But Mr Kaine said that while state governments have a “residual function” in schemes such as worker compensation, the federal government can take action.

“We’re now getting to the stage where this inaction has shifted responsibility onto government. You can’t continue to ignore circumstances where workers are exploited and they’re literally dying and avoid responsibility and accountability to the community for that,” he said.

“We’ve been saying this for a very long period of time and the response we’ve been getting back is dismissive, and falls back on ancient notions of artificial legal labels and that’s not going to do the job in the modern economy. This federal government needs to get up to speed, to come into the 21st century and figure out what it is they need to be doing to make a difference.

“This is an indictment on the federal government that they are so ideologically paralysed that they can’t see what’s right in front of them – reform is needed.”

Shadow workplace relations minister Tony Burke said the federal government does have a role to play in regulating the sector and protecting delivery riders, and the claim that those completing this work are independent contractors “denies reality”.

“It’s not safe and it needs to be, it’s not secure work and it needs to be and we can’t have a situation where for the sake of convenience we put up with there being a section of the Australian workforce that effectively has no rights,” Mr Burke told ABC News.

“It’s chilling. When you think that the responsibility for their safety is being governed not by an employer but by an algorithm, that’s how they’re working. When they work, whether they work, when they get a shift and how quickly, it’s all being governed by an algorithm.”

At the state level, the NSW government this week launched a new taskforce to investigate whether the recent deaths of delivery riders in the state could have been avoided and if better protections are needed. The taskforce will be led by SafeWork NSW and Transport for NSW.

The inquiry will also inform another piece of research being conducted by the Centre for Work Health and Safety, which is examining potential regulatory reforms to improve safety in the gig economy.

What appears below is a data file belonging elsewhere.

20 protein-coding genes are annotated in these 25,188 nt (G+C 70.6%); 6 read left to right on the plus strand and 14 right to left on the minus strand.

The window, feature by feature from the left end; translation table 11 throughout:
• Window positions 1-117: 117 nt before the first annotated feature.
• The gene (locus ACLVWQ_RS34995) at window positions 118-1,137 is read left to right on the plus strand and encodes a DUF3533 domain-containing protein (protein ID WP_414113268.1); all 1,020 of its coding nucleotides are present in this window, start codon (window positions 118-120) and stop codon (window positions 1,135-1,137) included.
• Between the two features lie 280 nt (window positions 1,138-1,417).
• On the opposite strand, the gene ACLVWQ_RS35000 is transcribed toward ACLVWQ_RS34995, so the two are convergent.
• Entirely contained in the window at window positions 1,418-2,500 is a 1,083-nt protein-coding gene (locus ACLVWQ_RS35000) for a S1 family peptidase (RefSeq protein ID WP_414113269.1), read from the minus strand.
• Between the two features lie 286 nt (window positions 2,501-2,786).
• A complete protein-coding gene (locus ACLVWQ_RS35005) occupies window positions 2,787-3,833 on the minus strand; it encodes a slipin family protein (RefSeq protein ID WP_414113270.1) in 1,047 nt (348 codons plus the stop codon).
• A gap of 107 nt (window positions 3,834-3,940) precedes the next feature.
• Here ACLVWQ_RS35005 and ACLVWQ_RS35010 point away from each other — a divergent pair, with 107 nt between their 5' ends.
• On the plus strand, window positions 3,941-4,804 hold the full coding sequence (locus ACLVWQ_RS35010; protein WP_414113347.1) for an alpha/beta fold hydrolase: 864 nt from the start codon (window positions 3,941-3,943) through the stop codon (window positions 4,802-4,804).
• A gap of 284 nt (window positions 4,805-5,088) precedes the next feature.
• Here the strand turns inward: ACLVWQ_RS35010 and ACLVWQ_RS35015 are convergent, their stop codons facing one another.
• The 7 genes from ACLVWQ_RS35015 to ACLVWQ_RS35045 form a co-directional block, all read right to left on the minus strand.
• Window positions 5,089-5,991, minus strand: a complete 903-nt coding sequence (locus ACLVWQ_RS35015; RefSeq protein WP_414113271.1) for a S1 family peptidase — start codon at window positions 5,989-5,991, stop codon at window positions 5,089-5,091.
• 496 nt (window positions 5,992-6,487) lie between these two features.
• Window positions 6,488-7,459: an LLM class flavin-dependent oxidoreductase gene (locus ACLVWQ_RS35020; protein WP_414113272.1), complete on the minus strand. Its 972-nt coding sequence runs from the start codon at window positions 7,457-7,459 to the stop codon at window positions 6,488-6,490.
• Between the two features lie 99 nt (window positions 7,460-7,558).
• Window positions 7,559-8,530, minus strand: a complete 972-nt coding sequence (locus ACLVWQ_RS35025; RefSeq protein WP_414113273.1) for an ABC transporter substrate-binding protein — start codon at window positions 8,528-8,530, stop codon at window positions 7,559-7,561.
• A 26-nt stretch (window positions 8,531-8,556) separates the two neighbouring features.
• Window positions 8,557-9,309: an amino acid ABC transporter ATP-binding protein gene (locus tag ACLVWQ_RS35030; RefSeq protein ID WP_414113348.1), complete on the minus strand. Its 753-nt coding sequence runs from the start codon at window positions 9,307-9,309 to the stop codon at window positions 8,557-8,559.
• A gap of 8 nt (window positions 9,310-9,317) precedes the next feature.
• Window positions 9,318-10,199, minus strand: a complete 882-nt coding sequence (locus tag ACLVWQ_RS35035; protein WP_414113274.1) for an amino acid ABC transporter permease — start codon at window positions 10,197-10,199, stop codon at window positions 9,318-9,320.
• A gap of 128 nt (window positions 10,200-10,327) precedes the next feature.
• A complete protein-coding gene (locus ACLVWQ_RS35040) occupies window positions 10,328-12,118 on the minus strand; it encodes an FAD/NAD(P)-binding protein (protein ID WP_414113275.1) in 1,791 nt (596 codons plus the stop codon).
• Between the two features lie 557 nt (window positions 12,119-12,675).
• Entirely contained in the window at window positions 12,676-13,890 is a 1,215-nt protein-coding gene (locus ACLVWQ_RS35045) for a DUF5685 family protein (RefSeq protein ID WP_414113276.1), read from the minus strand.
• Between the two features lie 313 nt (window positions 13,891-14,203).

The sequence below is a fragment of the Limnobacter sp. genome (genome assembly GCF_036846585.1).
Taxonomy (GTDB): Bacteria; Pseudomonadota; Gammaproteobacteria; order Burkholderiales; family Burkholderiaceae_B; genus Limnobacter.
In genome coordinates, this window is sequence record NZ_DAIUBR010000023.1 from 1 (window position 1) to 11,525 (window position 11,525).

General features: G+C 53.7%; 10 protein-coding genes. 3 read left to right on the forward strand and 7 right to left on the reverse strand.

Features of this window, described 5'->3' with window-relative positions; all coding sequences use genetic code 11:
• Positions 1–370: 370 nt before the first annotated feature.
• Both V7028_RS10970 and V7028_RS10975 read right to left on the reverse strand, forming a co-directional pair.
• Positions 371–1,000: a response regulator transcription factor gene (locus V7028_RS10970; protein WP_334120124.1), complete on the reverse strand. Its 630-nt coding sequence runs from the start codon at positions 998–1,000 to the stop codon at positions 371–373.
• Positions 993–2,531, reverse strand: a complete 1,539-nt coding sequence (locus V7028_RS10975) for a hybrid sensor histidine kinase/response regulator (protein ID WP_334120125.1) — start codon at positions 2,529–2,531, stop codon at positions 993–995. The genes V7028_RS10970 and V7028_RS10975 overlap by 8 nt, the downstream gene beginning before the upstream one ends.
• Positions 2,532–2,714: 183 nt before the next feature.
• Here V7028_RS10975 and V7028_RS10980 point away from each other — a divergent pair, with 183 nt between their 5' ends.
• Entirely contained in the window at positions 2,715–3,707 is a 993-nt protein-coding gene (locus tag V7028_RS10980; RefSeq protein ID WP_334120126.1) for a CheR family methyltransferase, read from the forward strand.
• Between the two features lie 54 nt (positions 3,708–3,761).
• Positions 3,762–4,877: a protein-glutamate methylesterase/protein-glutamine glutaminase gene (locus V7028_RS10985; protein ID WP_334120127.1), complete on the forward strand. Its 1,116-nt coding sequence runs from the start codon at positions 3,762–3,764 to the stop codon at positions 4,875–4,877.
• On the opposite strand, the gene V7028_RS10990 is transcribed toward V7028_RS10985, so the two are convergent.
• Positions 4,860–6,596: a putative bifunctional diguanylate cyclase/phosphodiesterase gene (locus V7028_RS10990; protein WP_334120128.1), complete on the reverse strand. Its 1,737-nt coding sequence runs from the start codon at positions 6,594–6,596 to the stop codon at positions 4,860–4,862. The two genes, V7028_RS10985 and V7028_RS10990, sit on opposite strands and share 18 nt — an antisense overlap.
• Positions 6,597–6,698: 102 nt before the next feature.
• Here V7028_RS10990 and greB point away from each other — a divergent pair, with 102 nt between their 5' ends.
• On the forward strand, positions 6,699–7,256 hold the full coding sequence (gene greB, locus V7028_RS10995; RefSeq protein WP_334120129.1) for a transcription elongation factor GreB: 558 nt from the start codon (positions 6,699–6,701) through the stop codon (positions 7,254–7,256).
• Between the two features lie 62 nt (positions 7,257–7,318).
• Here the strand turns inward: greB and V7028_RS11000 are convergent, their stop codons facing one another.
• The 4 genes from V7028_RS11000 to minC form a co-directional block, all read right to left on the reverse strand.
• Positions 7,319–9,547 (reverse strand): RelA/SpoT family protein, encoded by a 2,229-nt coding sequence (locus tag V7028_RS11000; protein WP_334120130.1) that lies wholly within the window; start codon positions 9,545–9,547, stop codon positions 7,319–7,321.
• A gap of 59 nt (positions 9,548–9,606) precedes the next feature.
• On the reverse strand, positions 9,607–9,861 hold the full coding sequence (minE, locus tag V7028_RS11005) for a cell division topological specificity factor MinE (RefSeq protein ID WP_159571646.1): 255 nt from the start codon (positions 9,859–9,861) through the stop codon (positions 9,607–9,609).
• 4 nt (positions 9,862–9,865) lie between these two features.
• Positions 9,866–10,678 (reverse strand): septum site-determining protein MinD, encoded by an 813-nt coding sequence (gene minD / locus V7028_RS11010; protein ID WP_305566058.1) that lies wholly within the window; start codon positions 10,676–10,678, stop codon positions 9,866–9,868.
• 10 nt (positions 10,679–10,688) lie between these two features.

In Victoria, a two-year inquiry into the on-demand workforce, led by former Fair Work Ombudsman, recommended earlier this year that the federal government take the lead on a number of significant reforms to the gig economy, including clarifying the worker status issue, a new agency to facilitate streamlined support and fast-tracked resolutions and a code of conduct.

“It was the universal view of those participating in the inquiry that any change should be led nationally. Reforms confined to a single state risk creating yet more complexity and inconsistency and could impose an unnecessary regulatory burden on national businesses,” Ms James said in the report.

“The Commonwealth is therefore best placed to deliver genuine choice, fairness and certainty for workers and business. The inquiry suggests it should grasp this opportunity to deliver the recommendations set out in this report and make balanced and fit-for-purpose revisions to the current system.”

Consultations on the final report from the inquiry closed in October, with the Victorian government now considered these and the report’s recommendations.

Do you know more? Contact James Riley via Email or Signal.

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New SEC proposal outlines rules for giving equity to gig workers

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The U.S. Securities and Exchange Commission has proposed rule changes that would make it possible for gig companies to give equity to their workers as part of their compensation if they meet certain requirements.

Why it matters: This is something gig companies including Uber and Airbnb have asked the SEC to do over the years as a way to share their companies’ upside with these non-employees.

Details: The five-year pilot program would allow gig companies to issue equity as long as it’s no more than 15% of a worker’s compensation during a 12-month period, and no more than $75,000 in value during a 36-month period (based on the share price when it’s issued).

  • Individuals cannot negotiate whether they want equity or cash in exchange for their services.
  • The company has to reasonably try to prevent gig workers from reselling the equity.
  • These requirements also apply to public companies, except for the prohibition on stock reselling.
  • Between the lines: While the document doesn’t mention home-sharing hosts (like those on Airbnb), it does specify that marketplaces for the permanent sale of real estate, “as opposed to the temporary rental of real estate,” would not qualify. Airbnb, which is in its pre-IPO quiet period, declined to comment.

Yes, but: Commissioners Allison Lee and Caroline Crenshaw opposed the proposal in a joint statement, arguing that the commission is making this exception for gig companies but not for other alternative workers such as freelancers, temporary help agency workers, and on-call workers despite mentioning them in its discussion of the modern work landscape.

What’s next: The proposal is open to public comment for the next 60 days, after which the SEC will assess whether to move forward.